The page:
Advice sought on repairing LCD Monitor

OK, my company was throwing away a ViewSonice VG191B 19" LCD monitor because it was broken and out of warranty. I’d guess it’s about 3 years old.

So, I asked if I could have it, and they said I could. I took it home, and it behaves as if it’s not getting a signal (that is, the screen shows the same content whether the cable is plugged in or not). I tested the cable, and it’s good.

So my question is: can you do a likely diagnosis from this much information and tell me if getting an estimate for repair is worth it? I am assuming (I haven’t tried yet) that if I take it somewhere for an estimate and the amount is too much so that I don’t get it fixed, they will charge me some fee for the estimate.

Anyone have any experience in this area? I know I can buy a new monitor this size (and lighter in weight) for anywhere from $300 on up, but this was a pretty good model in its day and if I can repair it for $100-$150, I’d be ahead of the game.



Gateway quoted $500 to repair the backlight on a laptop LCD, so I’d expect the bill to be stiff.

What do you mean by “the screen shows the same content whether the cable is plugged in or not”?

Are you getting nothing or are you getting a display from the monitor itself on the screen?

If you ARE getting something on the screen then it could just be a connection problem. Sometimes you’ll get bad or broken solder points on the jack you plug the cable into. Try plugging the cable in, turning the computer on, then gently (but firmly) move the cable plug around. See if you can get any kind of a connection. If you can, you’re in luck. That’s a fairly simple fix and shouldn’t cost much.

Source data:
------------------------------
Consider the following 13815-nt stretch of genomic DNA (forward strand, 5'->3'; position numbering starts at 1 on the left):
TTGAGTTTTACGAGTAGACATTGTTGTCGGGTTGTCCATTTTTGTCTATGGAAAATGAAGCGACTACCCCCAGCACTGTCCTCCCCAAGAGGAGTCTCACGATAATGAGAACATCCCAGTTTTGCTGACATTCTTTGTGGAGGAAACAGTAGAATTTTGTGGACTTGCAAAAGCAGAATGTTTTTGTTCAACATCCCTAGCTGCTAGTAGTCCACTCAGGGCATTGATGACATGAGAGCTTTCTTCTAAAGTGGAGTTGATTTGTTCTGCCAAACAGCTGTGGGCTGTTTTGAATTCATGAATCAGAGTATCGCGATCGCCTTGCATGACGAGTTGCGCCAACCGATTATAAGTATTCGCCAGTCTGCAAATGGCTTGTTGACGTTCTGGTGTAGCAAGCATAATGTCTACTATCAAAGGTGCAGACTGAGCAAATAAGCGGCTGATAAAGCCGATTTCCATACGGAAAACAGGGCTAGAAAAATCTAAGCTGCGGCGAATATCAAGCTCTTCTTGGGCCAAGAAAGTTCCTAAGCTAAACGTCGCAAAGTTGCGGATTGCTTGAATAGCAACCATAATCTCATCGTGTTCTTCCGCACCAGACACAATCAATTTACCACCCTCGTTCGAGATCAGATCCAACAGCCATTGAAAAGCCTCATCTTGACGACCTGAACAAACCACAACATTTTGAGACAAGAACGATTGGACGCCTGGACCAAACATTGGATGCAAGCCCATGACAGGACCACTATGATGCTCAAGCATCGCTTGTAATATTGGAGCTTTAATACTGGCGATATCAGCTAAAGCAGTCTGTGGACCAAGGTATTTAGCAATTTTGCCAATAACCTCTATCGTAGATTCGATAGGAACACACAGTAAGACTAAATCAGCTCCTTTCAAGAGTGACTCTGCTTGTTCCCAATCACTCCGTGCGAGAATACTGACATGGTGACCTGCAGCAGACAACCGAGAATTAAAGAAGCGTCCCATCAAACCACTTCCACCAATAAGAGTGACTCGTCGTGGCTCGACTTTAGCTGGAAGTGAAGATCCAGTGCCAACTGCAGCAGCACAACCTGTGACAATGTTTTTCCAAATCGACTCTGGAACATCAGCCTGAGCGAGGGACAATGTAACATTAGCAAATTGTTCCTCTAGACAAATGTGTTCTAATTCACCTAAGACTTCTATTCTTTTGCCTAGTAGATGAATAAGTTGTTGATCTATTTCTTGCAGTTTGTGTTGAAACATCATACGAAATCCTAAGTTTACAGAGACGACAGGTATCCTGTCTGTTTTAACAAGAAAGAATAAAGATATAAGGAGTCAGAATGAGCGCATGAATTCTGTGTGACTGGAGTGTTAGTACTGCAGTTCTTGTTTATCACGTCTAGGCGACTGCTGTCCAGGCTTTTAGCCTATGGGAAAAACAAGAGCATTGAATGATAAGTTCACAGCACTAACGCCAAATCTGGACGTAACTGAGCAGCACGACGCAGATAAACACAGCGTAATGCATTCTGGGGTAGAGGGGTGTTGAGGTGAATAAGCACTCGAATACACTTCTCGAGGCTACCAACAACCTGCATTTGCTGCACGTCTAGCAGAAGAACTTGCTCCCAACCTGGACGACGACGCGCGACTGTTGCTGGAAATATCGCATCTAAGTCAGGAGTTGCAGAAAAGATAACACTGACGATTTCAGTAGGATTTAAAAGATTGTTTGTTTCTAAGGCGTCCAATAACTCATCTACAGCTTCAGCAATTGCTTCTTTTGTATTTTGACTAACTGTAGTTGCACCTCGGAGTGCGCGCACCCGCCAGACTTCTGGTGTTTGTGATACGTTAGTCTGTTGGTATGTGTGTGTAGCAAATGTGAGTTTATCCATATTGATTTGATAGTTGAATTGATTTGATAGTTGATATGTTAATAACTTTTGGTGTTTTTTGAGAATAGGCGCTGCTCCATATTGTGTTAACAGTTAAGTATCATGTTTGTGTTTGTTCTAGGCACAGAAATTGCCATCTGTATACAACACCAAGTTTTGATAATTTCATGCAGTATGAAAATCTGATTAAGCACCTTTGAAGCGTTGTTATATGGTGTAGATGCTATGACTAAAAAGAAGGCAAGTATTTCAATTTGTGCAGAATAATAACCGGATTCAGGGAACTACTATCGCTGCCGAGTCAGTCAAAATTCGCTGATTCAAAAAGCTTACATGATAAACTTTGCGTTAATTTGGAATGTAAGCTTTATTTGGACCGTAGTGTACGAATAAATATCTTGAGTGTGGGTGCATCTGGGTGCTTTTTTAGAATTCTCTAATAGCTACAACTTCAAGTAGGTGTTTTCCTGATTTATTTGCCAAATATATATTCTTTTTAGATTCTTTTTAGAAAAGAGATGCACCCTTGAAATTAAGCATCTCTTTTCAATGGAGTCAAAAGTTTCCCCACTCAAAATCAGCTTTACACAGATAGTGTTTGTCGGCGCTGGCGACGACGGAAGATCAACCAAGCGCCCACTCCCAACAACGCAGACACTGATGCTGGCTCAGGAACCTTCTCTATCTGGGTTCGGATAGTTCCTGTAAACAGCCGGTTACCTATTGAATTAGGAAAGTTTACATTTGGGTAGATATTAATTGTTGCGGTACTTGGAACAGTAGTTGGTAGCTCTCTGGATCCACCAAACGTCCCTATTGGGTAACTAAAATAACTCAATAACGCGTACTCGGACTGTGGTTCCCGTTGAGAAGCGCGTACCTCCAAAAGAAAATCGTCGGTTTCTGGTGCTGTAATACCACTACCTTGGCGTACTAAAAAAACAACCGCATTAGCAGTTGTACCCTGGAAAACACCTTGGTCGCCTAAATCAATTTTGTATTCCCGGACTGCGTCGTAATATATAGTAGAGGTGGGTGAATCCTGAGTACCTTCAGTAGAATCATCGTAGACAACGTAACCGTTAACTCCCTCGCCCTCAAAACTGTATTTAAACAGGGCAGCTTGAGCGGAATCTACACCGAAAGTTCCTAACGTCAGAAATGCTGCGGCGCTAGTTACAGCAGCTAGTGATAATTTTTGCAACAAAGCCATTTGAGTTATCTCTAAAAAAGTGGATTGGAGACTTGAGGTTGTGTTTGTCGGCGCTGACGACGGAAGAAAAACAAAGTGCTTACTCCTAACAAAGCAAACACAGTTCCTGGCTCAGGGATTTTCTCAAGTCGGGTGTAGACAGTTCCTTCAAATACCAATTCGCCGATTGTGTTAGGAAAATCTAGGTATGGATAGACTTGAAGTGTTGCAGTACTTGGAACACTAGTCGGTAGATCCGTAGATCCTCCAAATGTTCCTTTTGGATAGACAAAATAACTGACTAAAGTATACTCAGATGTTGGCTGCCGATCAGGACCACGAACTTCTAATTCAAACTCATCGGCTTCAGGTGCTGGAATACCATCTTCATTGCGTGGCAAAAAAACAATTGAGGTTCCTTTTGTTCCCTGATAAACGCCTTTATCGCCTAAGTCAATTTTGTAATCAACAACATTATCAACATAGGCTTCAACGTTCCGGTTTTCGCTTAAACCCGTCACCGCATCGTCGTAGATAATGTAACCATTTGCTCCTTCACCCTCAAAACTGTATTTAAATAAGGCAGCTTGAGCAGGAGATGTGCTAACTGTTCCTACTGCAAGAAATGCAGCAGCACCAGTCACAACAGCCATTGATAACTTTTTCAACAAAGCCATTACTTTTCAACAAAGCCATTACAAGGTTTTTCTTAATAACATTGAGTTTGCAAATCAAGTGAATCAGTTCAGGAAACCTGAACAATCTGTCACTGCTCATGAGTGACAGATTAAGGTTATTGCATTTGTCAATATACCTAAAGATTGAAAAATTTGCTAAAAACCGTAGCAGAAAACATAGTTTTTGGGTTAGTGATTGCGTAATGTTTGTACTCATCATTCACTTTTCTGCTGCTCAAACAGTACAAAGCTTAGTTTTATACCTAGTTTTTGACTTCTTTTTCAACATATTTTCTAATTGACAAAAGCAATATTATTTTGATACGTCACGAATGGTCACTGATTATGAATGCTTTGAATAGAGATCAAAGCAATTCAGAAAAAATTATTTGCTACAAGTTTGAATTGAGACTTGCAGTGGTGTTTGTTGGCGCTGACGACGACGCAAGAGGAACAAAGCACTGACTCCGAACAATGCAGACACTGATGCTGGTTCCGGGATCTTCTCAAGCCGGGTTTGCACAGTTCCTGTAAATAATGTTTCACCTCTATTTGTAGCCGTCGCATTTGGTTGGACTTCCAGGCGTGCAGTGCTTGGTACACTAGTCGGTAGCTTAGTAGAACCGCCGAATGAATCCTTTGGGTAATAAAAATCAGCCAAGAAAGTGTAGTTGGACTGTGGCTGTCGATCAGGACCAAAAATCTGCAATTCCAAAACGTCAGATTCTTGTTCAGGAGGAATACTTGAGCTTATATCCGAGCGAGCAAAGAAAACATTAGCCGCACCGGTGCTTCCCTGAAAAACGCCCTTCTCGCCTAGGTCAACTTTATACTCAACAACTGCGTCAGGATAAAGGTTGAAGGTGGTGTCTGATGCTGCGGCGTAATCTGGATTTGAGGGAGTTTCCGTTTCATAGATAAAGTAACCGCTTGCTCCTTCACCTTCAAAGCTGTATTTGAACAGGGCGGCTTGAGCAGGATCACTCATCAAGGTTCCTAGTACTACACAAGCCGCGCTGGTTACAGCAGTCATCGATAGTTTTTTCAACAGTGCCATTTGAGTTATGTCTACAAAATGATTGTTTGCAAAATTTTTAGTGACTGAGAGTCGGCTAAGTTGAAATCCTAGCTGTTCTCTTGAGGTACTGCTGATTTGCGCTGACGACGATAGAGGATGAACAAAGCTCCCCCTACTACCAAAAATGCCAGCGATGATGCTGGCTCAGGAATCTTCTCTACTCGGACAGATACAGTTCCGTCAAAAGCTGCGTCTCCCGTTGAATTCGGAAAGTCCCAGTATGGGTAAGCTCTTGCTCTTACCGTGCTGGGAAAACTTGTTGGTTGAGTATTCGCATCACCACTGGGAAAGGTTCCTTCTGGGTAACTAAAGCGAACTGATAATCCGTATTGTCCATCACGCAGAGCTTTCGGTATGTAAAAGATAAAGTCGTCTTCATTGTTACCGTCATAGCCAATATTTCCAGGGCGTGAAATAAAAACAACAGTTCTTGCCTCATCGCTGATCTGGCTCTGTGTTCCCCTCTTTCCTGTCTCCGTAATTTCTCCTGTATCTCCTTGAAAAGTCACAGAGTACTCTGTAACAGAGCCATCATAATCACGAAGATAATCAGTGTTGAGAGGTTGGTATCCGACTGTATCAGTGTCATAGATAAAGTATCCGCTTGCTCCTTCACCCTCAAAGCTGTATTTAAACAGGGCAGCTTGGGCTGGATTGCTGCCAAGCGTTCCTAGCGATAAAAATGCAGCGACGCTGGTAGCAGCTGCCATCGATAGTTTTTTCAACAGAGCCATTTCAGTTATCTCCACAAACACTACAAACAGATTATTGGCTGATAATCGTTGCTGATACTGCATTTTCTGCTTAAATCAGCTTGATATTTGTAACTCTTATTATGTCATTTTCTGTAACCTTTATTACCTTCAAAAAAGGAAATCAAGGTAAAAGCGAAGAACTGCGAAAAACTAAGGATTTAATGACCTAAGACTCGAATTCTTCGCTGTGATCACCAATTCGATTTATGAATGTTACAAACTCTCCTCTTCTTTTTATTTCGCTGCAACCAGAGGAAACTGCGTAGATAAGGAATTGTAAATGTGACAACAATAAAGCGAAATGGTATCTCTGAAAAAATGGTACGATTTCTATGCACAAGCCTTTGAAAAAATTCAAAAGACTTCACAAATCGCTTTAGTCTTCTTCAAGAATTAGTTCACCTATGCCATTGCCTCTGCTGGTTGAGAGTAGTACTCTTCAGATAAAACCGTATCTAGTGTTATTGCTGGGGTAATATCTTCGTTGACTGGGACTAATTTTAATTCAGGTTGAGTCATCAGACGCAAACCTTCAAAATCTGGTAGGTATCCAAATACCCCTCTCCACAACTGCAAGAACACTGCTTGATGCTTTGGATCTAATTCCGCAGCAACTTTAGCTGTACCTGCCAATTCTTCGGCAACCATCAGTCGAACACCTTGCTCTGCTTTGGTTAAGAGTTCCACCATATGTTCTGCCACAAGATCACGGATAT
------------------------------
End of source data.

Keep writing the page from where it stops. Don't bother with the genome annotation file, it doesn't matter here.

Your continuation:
If you are getting nothing except for some light shadow images that is often a bad or dead backlight. Bad back lights are spendy new but sometimes you can find a replacement from an LCD that has a broken panel.

The other thing you could do it carefully pull the LCD panel from the case, remove the backlight and mount the LCD panel to a window using sticky tape. :slight_smile:

Or make a LCD projector.

Thanks I should have been more specific. I am getting a red background with a floating test pattern with different colors. So the backlight is ok, and the individual LCDs look ok as far as I can see.

I will try your test.


No glory from the test. THis time after turning on the power the background is black, and the floating test pattern says “no signal”. Then after a bit it says “Testing…” again, although the background stays black. No idea why it was red earlier. The screen itself still looks good.

There is another connector I might try, if I had a cable. It has 24 pin holes in 3 rows, in a rectangular pattern, with a long slot to one end of it. Sort of like this:

         . . . . . . . .
         . . . . . . . .    __
         . . . . . . . . 

(The proportions are distorted on preview because the extra spaces are being deleted, but this is the general arrangement). If someone can tell me what kind of connector that is, I can maybe spring for a cable of that type…



That is a DVI connector.

I’m looking at the webpage for that monitor and it looks like it has both a DVI and a DB15 connector.